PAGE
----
Issues Confronting America

Four guest speakers will share their perspectives on issues confronting our nation in 2019, from challenges and changes in rural America to proposals for gun policy reform to unpacking headlines in the news to understanding the tenets of diverse faith traditions. Music precedes each forum a half hour in advance, and a public reception follows. Forums are free and open to all. 

Art Cullen
Tuesday, February 12, Noon
Change and Resilience in the Heartland

Art Cullen is editor and co-owner of The Storm Lake Times, a flourishing, family-owned, twice-weekly newspaper founded in 1990 in Northwest Iowa. In 2017, Cullen was awarded the Pulitzer Prize for Editorial Writing for a series of columns indicting corporate agri-business for polluting the rivers and lakes in the most intensively farmed land in the world. His recently published book, Storm Lake, chronicles his life as a journalist and describes the changes in politics, agriculture, climate, and immigration that are confronting his community and rural America. A graduate of the University of St. Thomas, his commentaries have been published in The New York Times, The Washington Post, The Guardian, and the StarTribune.

David Hogg
Tuesday, March 19, Noon
Putting the USA over the NRA

David Hogg is a survivor of the 2018 mass shooting at Marjory Stoneman Douglas High School in Parkland, Florida. He is among 20 Parkland students who founded Never Again MSD, a gun control advocacy group, and he is a founding member of March for Our Lives, one of the largest youth-led movements in the world. An advocate for ending gun violence in America, he has traveled the country calling for voter participation, civic engagement, and social activism. He and his younger sister, Lauren, are co-authors of the bestselling book #NeverAgain: A New Generation Draws the Line and contributors to the book Glimmer of Hope: How Tragedy Sparked a Movement, a compilation of writings from the founders of March for Our Lives.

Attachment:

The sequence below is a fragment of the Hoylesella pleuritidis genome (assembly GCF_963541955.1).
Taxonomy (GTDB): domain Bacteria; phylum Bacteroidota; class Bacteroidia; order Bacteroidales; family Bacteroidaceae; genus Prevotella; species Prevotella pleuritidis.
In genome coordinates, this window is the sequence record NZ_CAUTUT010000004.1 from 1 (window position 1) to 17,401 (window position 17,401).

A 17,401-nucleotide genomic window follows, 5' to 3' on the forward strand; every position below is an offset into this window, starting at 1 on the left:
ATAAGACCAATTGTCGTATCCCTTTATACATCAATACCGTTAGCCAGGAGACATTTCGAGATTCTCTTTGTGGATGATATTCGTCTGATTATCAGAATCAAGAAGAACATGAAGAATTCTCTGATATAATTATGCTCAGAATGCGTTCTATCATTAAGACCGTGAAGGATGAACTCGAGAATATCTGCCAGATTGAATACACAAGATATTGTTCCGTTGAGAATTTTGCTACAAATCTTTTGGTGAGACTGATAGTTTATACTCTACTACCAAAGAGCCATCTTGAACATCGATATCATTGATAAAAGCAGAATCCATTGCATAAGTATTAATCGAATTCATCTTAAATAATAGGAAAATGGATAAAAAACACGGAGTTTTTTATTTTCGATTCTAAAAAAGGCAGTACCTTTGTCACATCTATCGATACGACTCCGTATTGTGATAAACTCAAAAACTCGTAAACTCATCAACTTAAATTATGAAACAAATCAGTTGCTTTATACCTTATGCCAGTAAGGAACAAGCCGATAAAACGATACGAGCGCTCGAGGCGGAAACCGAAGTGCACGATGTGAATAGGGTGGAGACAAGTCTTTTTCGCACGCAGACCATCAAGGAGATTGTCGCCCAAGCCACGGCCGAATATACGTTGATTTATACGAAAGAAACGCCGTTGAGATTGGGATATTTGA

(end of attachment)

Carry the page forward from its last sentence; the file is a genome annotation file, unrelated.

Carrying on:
Jonathan Capehart
Tuesday, April 9, Noon
A Bold Look at Today’s Headlines

Jonathan Capehart is a Pulitzer Prize-winning journalist and member of The Washington Post editorial board, focusing on politics, social issues, and cultural shifts globally and nationally. He is a regular contributor to the blog PostPartisan and hosts the podcast Cape Up. He is a periodic commentator on MSNBC and a moderator at the Aspen Ideas Festival, the Center for American Progress, the Atlantic Dialogues conference, and the Brussels Forum. Earlier in his career, he was an editorial page editor and editorial board member for the New York Daily News, and he served as a national affairs columnist for Bloomberg News. He grew up in Newark, New Jersey, attended St. Benedict’s Preparatory School, and is a graduate of Carleton College.

Barbara Brown Taylor
Tuesday, April 30, Noon
Finding God in the Faith of Others

Barbara Brown Taylor is an Episcopal priest, teacher, and bestselling author of 14 books on religion and spirituality, including Leaving Church, An Altar in the World and Learning to Walk in the Dark, which was featured on the cover of Time magazine and named one of the best religion books of 2014 by Publisher’s Weekly. She has served on the faculties of Piedmont College, Columbia Theological Seminary, Candler School of Theology at Emory University, McAfee School of Theology at Mercer University, and on the Certificate in Theological Studies program at Arrendale State Prison for Women in Alto, Georgia. Her latest book, Holy Envy: Finding God in the Faith of Others, will be published in April 2019.